Thailand Birding: Chulachomklao Fort


This morning I took a visit to Chulachomklao Fort at the river mouth of the Chao Praya in Samut Prakan province. There are some mangroves at this site but actually the location consists mainly of gardens, scrubland, wetland patches and buildings serving the Navy, in fact there is a pre WW2 warship there, many naval guns and a fort that fought a skirmish with the French Navy in the 19th century: Chulachomklao Fort.


However, it was birds I was after but things didn’t turn out quite as well as hoped. Although there is a reasonable bit of mangrove boardwalk, which is in good condition, there were few birds in evidence. A few Pied Fantail, a couple of Golden-bellied Gerygones and lots of Collared Kingfishers were about all that was to be seen. Despite playing the call of Mangrove Whistler I neither saw nor heard one, although there seems to be enough mature mangrove remaining to support a few pairs. Common and Dark-necked Tailorbirds were also easily seen and as I was leaving the mangrove boardwalk I happened upon an Eastern Crowned Warbler – a passage migrant.

A Few Migrants
Indeed, the whole site has great potential for passage migrants, situated as it is at the mouth of a major river. Unfortunately I arrived too late in the day to pick up much migratory movement, although I did come across a few common migrants including 1 Brown Shrike, 3 Common Kingfishers, 2 Black-capped Kingfishers and a few waders; 3 Long-toed Stints, 5 Wood Sandpipers, 6 Common Sandpipers and 2 Little Ringed Plovers. Also worth noting was that out of 20-30 Pond Herons seen only 1 Chinese Pond Heron was still in breeding plumage and just 1 Javan Pond Heron – all the others were in winter plumage and unidentifiable.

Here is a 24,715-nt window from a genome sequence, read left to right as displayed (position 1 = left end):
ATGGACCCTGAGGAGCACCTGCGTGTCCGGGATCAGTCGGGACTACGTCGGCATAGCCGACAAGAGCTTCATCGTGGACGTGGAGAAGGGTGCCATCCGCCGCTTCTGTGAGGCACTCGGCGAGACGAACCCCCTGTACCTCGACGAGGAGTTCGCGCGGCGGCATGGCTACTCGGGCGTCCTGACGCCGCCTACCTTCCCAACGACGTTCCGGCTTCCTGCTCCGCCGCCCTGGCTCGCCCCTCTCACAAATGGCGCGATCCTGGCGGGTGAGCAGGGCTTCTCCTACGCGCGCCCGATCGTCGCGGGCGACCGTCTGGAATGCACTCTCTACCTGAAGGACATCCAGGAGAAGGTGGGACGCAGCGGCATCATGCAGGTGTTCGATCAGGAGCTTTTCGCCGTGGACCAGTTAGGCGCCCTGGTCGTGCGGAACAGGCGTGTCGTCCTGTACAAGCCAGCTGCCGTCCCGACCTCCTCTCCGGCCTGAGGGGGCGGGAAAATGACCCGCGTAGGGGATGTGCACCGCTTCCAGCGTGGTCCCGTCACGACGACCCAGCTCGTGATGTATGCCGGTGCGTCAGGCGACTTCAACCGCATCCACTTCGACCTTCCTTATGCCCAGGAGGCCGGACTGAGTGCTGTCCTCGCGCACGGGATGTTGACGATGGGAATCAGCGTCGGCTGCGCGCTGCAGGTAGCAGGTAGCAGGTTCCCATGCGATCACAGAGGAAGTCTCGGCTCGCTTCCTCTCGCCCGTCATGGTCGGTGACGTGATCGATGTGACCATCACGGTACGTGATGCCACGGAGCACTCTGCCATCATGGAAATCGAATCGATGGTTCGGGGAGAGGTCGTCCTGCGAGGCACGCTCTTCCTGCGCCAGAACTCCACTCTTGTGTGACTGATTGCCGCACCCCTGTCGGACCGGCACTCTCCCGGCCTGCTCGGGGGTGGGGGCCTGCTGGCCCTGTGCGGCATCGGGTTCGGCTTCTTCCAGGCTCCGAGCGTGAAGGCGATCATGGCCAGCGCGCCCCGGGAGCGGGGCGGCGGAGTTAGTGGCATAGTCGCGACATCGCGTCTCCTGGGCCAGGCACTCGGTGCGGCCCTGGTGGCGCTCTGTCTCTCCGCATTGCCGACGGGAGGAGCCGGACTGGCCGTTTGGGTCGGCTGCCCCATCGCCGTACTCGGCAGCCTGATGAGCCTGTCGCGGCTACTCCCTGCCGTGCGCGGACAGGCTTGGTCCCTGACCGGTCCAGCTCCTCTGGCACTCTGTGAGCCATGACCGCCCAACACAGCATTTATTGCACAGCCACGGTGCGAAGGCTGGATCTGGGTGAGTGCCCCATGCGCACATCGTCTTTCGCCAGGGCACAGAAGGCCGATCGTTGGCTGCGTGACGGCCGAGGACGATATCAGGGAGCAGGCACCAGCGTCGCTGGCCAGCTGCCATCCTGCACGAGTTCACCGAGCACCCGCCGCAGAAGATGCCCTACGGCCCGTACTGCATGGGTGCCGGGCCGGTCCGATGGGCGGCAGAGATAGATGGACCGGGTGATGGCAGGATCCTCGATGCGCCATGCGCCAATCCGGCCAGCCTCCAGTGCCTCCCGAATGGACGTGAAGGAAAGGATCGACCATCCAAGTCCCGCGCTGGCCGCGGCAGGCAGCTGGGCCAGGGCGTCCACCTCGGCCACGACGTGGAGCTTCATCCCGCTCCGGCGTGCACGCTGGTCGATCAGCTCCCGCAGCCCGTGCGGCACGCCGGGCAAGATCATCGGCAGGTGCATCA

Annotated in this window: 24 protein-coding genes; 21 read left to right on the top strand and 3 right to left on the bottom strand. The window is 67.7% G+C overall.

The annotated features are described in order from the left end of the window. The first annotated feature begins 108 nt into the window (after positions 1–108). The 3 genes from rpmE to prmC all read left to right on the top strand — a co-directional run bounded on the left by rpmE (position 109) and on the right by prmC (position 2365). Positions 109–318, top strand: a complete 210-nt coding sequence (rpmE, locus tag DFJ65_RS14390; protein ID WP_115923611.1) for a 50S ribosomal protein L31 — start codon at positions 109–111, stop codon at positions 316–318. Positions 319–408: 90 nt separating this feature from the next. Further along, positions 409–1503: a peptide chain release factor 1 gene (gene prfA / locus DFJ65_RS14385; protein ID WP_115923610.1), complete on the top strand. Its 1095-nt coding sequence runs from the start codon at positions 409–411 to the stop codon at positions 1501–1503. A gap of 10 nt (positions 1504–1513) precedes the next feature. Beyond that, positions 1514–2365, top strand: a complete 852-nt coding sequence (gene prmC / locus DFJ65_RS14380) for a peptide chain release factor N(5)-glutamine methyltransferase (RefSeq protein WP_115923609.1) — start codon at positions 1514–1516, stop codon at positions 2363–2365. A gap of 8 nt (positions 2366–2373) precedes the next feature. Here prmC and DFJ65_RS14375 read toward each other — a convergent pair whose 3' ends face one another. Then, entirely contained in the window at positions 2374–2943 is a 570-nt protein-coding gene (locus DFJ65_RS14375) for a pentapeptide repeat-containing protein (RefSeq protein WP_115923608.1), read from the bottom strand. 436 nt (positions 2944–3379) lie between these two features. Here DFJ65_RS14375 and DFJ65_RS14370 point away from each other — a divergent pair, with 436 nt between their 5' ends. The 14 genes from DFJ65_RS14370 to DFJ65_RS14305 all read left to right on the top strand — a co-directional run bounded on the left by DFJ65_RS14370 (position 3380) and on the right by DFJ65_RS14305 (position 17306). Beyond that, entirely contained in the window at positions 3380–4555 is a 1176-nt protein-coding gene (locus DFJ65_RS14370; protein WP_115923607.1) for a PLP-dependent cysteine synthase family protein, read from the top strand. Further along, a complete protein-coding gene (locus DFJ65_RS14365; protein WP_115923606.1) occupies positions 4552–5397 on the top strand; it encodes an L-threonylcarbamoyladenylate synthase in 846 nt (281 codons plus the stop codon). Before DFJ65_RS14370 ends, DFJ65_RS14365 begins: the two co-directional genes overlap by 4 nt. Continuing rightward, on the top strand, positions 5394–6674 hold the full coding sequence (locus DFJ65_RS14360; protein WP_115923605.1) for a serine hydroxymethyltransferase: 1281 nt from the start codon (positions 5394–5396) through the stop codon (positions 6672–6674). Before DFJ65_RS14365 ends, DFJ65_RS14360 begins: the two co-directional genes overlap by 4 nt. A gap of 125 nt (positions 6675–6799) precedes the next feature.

Chinese Pond Heron

A few flooded areas of grassland produced a few nice birds including some more migrants, 3 Yellow Wagtails, as well as a few Great Egrets, Little Egrets, Cattle Egrets and 1 Intermediate Egret. Also in this area were 3 Blue-tailed Bee-eaters, an Indian Roller, 1 White-throated Kingfisher and a Paddyfield Pipit.

Although the birding was not spectacular, there were enough birds to make it interesting and alongside the ship, the fort and a decent seafood restaurant, this site is worth a visit – even if for just the once.

A pier goes out into the river but even just 1 hour before low tide there was no sign of any mud being exposed although the view out to sea produced many Whiskered Terns, Little Cormorants, a few Indian Cormorants and lots of Great Egrets.

By 1pm I decided it was time to quit and go home, but I always seem to find myself hunting down more birds and in this way I came across a Black-crowned Night Heron and 2 Brahminy Kites.

Public Transport
Public transport to this spot does exist but it would involve such a convoluted set of connections that I don’t recommend trying. Come here in a taxi or your own vehicle and stay for a nice lunch.

Lots of Common Species
Although I didn’t find many notable birds at Chulachomklao there were lots of birds to see. Brown-throated and Olive-backed Sunbirds were both common as were Oriental Magpie Robin, Streak-eared Bulbul, Scaly-breasted Munia, Asian Koel, Common Myna, White-vented Myna, Asian Pied Starling, Scarlet-backed Flowerpecker, Large-billed Crow., Spotted Dove etc.; all the species that are common in any open-country and park situation.

Other Wildlife
Apart from birds I saw a number of large Water Monitors and two small parties of Long-tailed (Crab-eating) Macaques that were very nervous of humans – probably used to navy personel throwing stones at them. Additionally I happened upon a small green snake which fell out of a mangrove tree onto my shoulder before flicking itself off into the water: I don’t know if it was me or the snake that was more shocked.

One other bit of (unwelcome) wildlife were a lot of aggressive mosquitos.

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2 Responses to “Thailand Birding: Chulachomklao Fort”

  1. nick says:

    The boardwalk is exactly where you have said. From the car park, with the river in front of you, the boardwalk starts to the left of the restaurant building – it is easy to see. Not that many birds but quite a nice trail and a few Crab-eating (long-tailed) Macaques.

  2. Andy says:

    When I visited the fort some years ago, I did not notice this boardwalk, though I have to admit I did not look around that much for one either. Where does it start exactly – looking in Google Earth it looks like there’s such a structure next the the building north of the HTMS Maeklong. Well, if I get to visit the fort again I will look for it, though I am probably not patient enough to wait for the birds walking in the mangrove is already a nice view.

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